Lipomas And Other Canine Lumps And Bumps
A lipoma is a growth of fat cells contained in a thin capsule, usually found just below the skin. Lipomas are most often found on the torso, neck, upper legs and armpits, but they can occur almost anywhere. Lipomas are the most common noncancerous soft tissue growth, although other lumps and bumps may appear on your dog, especially as he grows older.
I’ve been observing lipomas, lumps and bumps on dogs for 40 years and I’ve made some observations I’d like to share with you.
First of all, I want to make it clear that these growths are a sign of chronic disease and not an acute issue. Lipomas and other fatty tumors are the body’s way of ridding itself of toxins and other unwanted material but, because the body is out of balance, it can’t eliminate toxins through normal channels such as the kidneys, liver or intestines. When the endocrine and immune systems are not functioning at full capacity, the body does the next best thing and tries to encapsulate any unwanted material and eliminate it through the largest excretory organ of the body: the skin. Lipomas and other fatty tumors are like a lump of dirt that you would sweep under the rug when you don’t know what else to do with it.
Statistics show that 1.7 million dogs in the United States are treated for lipomas every year. This doesn’t include all the other lumps and bumps that appear on dogs as they reach middle age or older. I’m certain that close to a billion dollars or more is spent on the treatment of these various eruptions each year.
I don’t recommend surgical removal unless the lipoma is threatening the life of the dog. For every one of these bumps that are removed, more will return and require further surgical removal. As a surgeon for 25 years, I saw how removing one lump resulted in multiple lumps appearing later on in the dog’s life. This is because surgery removes only the tip of the iceberg. Surgery will do nothing to address the toxins causing the fatty tumor and will leave scar tissue behind and this blocks the point of discharge the body needs to release those toxins. Once the scar tissue is created, the toxins feeding the tumor are forced deeper into the patient’s body, causing damage to deeper organs and organ systems.
Once present, lipomas are difficult to treat so prevention is the best approach. In my experience, key contributors to lipomas include:
Carbohydrates, chemical preservatives and other toxins found in processed foods all contribute to fatty tumor growth. Water is also an important part of your dog’s diet and tap water should be avoided as the chlorine can damage your dog’s thyroid and upset his endocrine system.
Drugs and Chemicals
The products used on dogs to control fleas, ticks, heartworms and other worms are not only toxic to insects and parasites, they are toxic to your dog. There are natural and effective ways to control these internal pests without toxic residue. Vaccines and other pharmaceutical products are also loaded with contaminants and should be avoided whenever necessary.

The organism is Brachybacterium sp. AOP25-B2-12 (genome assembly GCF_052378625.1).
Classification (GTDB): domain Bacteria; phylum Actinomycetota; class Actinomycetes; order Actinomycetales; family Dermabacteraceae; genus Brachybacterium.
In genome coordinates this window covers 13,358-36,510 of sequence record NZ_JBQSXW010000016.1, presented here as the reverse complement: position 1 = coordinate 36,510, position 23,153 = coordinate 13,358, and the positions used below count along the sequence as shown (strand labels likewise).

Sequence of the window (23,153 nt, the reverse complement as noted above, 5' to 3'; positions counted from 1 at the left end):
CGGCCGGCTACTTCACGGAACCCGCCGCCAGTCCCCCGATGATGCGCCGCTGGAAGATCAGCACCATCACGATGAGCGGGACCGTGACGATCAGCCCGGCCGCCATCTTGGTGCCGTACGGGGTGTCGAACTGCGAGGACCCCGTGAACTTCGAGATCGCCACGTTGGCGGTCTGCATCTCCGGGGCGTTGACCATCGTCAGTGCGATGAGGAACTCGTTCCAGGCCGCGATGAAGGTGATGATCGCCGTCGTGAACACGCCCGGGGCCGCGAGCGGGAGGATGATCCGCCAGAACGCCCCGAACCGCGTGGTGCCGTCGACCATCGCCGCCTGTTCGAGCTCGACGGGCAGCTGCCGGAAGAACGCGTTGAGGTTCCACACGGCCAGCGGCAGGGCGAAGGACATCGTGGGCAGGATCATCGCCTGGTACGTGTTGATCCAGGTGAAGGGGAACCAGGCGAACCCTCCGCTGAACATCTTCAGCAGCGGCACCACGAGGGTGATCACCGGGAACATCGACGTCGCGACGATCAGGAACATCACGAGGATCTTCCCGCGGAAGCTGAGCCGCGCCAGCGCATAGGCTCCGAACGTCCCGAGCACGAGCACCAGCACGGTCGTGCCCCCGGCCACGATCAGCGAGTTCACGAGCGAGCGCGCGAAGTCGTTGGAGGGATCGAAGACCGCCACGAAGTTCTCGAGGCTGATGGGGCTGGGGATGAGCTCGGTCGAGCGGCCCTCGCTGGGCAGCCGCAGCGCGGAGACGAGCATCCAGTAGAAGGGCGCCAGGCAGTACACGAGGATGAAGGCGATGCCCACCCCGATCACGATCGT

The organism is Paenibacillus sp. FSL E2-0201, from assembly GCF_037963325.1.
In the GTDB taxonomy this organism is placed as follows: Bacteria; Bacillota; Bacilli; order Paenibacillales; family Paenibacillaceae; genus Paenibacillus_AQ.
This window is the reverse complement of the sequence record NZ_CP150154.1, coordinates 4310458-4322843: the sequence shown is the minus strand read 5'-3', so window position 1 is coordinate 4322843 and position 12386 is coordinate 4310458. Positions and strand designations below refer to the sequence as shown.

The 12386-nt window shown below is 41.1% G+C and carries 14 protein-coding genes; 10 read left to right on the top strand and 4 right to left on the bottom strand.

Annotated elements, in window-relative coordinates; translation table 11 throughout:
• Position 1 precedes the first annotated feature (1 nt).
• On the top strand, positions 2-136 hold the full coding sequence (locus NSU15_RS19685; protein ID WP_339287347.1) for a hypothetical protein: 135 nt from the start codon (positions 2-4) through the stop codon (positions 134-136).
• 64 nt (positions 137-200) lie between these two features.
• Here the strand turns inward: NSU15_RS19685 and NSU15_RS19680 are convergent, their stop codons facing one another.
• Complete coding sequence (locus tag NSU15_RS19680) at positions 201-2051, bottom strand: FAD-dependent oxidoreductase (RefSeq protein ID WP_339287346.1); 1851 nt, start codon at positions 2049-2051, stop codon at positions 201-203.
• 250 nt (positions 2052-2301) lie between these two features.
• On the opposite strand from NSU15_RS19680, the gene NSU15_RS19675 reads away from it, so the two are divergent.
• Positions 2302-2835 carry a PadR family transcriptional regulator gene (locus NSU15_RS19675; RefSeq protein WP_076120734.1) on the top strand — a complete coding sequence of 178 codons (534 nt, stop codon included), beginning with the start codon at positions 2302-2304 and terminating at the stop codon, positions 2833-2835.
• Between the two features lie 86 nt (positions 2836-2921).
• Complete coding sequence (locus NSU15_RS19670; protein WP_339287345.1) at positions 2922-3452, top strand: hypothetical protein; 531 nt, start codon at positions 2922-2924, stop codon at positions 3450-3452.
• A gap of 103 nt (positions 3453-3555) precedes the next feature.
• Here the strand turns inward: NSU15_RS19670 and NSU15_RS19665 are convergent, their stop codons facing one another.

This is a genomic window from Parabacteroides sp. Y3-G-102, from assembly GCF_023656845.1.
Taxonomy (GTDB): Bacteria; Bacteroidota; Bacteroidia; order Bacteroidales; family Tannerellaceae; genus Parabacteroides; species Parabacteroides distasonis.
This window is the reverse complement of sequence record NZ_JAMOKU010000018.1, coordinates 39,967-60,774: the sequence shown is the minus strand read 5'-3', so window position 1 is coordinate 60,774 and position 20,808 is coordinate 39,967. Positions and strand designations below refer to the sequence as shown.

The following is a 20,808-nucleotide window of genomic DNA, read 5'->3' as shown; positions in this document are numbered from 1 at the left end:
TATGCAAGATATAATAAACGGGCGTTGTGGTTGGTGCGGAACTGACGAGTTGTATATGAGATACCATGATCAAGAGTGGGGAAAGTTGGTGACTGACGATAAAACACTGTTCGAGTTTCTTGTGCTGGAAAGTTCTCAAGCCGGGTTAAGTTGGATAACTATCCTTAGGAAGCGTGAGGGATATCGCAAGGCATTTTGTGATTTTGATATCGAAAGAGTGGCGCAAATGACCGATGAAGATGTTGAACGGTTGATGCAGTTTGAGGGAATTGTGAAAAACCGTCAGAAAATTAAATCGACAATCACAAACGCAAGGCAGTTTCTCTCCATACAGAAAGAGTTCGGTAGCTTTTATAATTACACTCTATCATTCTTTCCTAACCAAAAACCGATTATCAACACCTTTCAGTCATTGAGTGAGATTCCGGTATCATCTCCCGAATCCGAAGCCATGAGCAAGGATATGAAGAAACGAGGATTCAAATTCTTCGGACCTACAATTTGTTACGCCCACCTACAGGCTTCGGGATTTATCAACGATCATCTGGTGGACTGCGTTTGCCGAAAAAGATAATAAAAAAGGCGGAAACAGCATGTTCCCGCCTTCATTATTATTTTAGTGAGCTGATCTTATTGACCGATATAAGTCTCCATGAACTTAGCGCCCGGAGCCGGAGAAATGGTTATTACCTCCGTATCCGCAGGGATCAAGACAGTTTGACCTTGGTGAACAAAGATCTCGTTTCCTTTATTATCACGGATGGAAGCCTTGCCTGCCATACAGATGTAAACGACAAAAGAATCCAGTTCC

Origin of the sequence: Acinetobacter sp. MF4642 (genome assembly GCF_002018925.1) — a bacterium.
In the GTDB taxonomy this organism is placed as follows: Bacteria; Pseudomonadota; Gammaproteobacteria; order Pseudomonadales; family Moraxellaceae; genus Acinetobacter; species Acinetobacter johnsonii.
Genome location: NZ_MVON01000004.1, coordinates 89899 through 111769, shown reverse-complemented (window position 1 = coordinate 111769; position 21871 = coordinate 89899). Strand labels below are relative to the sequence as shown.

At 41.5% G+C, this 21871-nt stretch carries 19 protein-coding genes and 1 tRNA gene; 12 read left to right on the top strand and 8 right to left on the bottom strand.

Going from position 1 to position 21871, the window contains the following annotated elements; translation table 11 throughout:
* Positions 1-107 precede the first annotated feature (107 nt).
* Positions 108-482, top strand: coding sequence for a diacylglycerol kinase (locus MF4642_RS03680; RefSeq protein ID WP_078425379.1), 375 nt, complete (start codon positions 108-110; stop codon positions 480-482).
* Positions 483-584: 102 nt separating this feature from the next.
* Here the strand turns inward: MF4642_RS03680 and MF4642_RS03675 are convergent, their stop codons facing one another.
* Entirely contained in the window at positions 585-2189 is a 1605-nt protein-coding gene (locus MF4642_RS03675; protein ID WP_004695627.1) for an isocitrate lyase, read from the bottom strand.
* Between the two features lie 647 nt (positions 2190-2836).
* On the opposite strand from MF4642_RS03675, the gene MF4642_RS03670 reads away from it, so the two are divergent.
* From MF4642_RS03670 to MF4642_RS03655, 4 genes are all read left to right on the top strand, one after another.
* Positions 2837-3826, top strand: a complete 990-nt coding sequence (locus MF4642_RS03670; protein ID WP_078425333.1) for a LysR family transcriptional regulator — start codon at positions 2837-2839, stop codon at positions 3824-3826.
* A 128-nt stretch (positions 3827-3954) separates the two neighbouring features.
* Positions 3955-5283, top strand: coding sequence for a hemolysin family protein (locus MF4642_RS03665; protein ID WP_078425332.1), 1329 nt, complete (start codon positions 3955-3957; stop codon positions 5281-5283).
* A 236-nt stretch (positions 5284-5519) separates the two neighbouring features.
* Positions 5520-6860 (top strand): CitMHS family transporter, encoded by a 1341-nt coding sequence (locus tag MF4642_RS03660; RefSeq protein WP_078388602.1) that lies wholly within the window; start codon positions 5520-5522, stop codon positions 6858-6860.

Your dog’s environment is a major source of toxins, especially if herbicides or pesticides are used in your area. In the spring and summer, the pest trucks are everywhere, spraying poisons to kill ants, fleas, ticks and everything else in their path, including you and your dog. I recommend you never use any of these products in your home or yard – ever. As for the bugs, they’re supposed to be there so, for the sake of our environment, leave them alone. When you walk your dog in parks or areas where there is a likelihood of herbicides and pesticides being used, wash your dog’s feet off with soap and water when you get home to prevent him from licking or absorbing the toxins through the pads of his paws.
My choice of treatment for fatty tumors is to first stop supplementing the toxins by avoiding those mentioned above. Next, you must help your dog to remove any existing toxins and aid his body in its detoxification and healing process. I recommend a natural diet, filtered water, no drugs, chemicals, herbicides, pesticides or vaccines on or around my patients. Treatment choices include classical homeopathy, gemmotherapy, aromatherapy, bovine colostrum, fatty acid supplementation and glandular therapy. All of these modalities will complement the body’s healing capacity.
Remember that surgery is a suppressive treatment and will only drive the toxins and disease deeper into the patient. It should be used only as a last resort in any dog, no matter what issue you are dealing with.
By Dr. Stephen Blake DVM Dr. Blake graduated from the University of Arizona 1969 with a BS in animal science. He graduated from Colorado State University in 1973 where he received his DVM. He has practiced small medicine for the past 36 years in San Diego, California. The past 30 years he has specialized in alternative veterinary medicine, utilizing Classical Homeopathy, nutrition, glandular therapy, massage, Aromatherapy, Acupuncture, Gemmotherapy, Oligotherapy and Bach Flowers. Dr. Blake graduated from Dr. Richard Pitcairn’s first Veterinary certification course in 1993. He had been utilizing homeopathy in his practice for 13 years prior to taking the course. Certified in classical homeopathy by the Academy of Veterinary Homeopathy in 1993 and in acupuncture by the International Veterinary Acupuncture Society in 1990. He now has a limited consultation practice in San Diego, CA. Dr. Blake has been a lecturer at the American Holistic Veterinary Medical Association national conventions for the past 10 years. He has just finished writing and illustrating his first book, The Pet Whisperer, which is available at www.thepetwhisperer.com
The article was originally posted and shared by the Dogs Naturally Magazine The magazine for dogs without boundaries.